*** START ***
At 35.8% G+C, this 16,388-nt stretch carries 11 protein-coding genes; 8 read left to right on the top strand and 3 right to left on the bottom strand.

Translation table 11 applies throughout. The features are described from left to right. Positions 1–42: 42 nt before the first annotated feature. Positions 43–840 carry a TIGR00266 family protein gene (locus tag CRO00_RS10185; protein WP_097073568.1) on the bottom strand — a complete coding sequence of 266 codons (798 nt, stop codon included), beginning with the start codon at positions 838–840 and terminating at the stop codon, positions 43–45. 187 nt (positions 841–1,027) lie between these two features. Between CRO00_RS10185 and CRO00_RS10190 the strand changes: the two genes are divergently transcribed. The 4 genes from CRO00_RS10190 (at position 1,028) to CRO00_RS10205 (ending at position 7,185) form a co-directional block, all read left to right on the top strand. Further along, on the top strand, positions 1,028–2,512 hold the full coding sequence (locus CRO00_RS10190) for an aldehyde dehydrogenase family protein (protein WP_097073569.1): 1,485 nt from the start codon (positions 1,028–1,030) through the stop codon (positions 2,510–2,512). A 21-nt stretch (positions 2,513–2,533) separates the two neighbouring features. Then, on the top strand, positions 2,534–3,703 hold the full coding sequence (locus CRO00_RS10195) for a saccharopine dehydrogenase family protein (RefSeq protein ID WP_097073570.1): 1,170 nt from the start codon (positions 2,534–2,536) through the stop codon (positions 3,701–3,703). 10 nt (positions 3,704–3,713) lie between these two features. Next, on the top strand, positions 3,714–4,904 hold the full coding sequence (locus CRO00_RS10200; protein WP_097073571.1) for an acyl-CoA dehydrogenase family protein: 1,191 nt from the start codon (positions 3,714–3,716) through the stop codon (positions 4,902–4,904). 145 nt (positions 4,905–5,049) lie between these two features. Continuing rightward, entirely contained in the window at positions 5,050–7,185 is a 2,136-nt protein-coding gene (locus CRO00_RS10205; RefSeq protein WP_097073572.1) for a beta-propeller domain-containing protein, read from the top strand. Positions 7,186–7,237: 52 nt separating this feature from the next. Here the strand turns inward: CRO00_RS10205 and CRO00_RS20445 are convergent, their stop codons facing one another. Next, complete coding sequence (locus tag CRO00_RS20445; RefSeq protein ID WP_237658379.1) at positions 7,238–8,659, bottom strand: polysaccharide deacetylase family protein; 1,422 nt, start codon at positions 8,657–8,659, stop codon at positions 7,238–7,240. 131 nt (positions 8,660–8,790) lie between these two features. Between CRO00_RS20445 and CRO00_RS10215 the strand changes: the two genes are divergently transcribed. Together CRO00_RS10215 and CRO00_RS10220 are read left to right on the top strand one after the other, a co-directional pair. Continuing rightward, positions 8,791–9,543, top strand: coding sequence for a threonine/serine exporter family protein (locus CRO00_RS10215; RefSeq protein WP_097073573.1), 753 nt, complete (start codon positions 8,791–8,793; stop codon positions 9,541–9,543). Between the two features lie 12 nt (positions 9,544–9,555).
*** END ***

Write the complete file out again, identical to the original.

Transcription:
At 35.8% G+C, this 16,388-nt stretch carries 11 protein-coding genes; 8 read left to right on the top strand and 3 right to left on the bottom strand.

Translation table 11 applies throughout. The features are described from left to right. Positions 1–42: 42 nt before the first annotated feature. Positions 43–840 carry a TIGR00266 family protein gene (locus tag CRO00_RS10185; protein WP_097073568.1) on the bottom strand — a complete coding sequence of 266 codons (798 nt, stop codon included), beginning with the start codon at positions 838–840 and terminating at the stop codon, positions 43–45. 187 nt (positions 841–1,027) lie between these two features. Between CRO00_RS10185 and CRO00_RS10190 the strand changes: the two genes are divergently transcribed. The 4 genes from CRO00_RS10190 (at position 1,028) to CRO00_RS10205 (ending at position 7,185) form a co-directional block, all read left to right on the top strand. Further along, on the top strand, positions 1,028–2,512 hold the full coding sequence (locus CRO00_RS10190) for an aldehyde dehydrogenase family protein (protein WP_097073569.1): 1,485 nt from the start codon (positions 1,028–1,030) through the stop codon (positions 2,510–2,512). A 21-nt stretch (positions 2,513–2,533) separates the two neighbouring features. Then, on the top strand, positions 2,534–3,703 hold the full coding sequence (locus CRO00_RS10195) for a saccharopine dehydrogenase family protein (RefSeq protein ID WP_097073570.1): 1,170 nt from the start codon (positions 2,534–2,536) through the stop codon (positions 3,701–3,703). 10 nt (positions 3,704–3,713) lie between these two features. Next, on the top strand, positions 3,714–4,904 hold the full coding sequence (locus CRO00_RS10200; protein WP_097073571.1) for an acyl-CoA dehydrogenase family protein: 1,191 nt from the start codon (positions 3,714–3,716) through the stop codon (positions 4,902–4,904). 145 nt (positions 4,905–5,049) lie between these two features. Continuing rightward, entirely contained in the window at positions 5,050–7,185 is a 2,136-nt protein-coding gene (locus CRO00_RS10205; RefSeq protein WP_097073572.1) for a beta-propeller domain-containing protein, read from the top strand. Positions 7,186–7,237: 52 nt separating this feature from the next. Here the strand turns inward: CRO00_RS10205 and CRO00_RS20445 are convergent, their stop codons facing one another. Next, complete coding sequence (locus tag CRO00_RS20445; RefSeq protein ID WP_237658379.1) at positions 7,238–8,659, bottom strand: polysaccharide deacetylase family protein; 1,422 nt, start codon at positions 8,657–8,659, stop codon at positions 7,238–7,240. 131 nt (positions 8,660–8,790) lie between these two features. Between CRO00_RS20445 and CRO00_RS10215 the strand changes: the two genes are divergently transcribed. Together CRO00_RS10215 and CRO00_RS10220 are read left to right on the top strand one after the other, a co-directional pair. Continuing rightward, positions 8,791–9,543, top strand: coding sequence for a threonine/serine exporter family protein (locus CRO00_RS10215; RefSeq protein WP_097073573.1), 753 nt, complete (start codon positions 8,791–8,793; stop codon positions 9,541–9,543). Between the two features lie 12 nt (positions 9,544–9,555).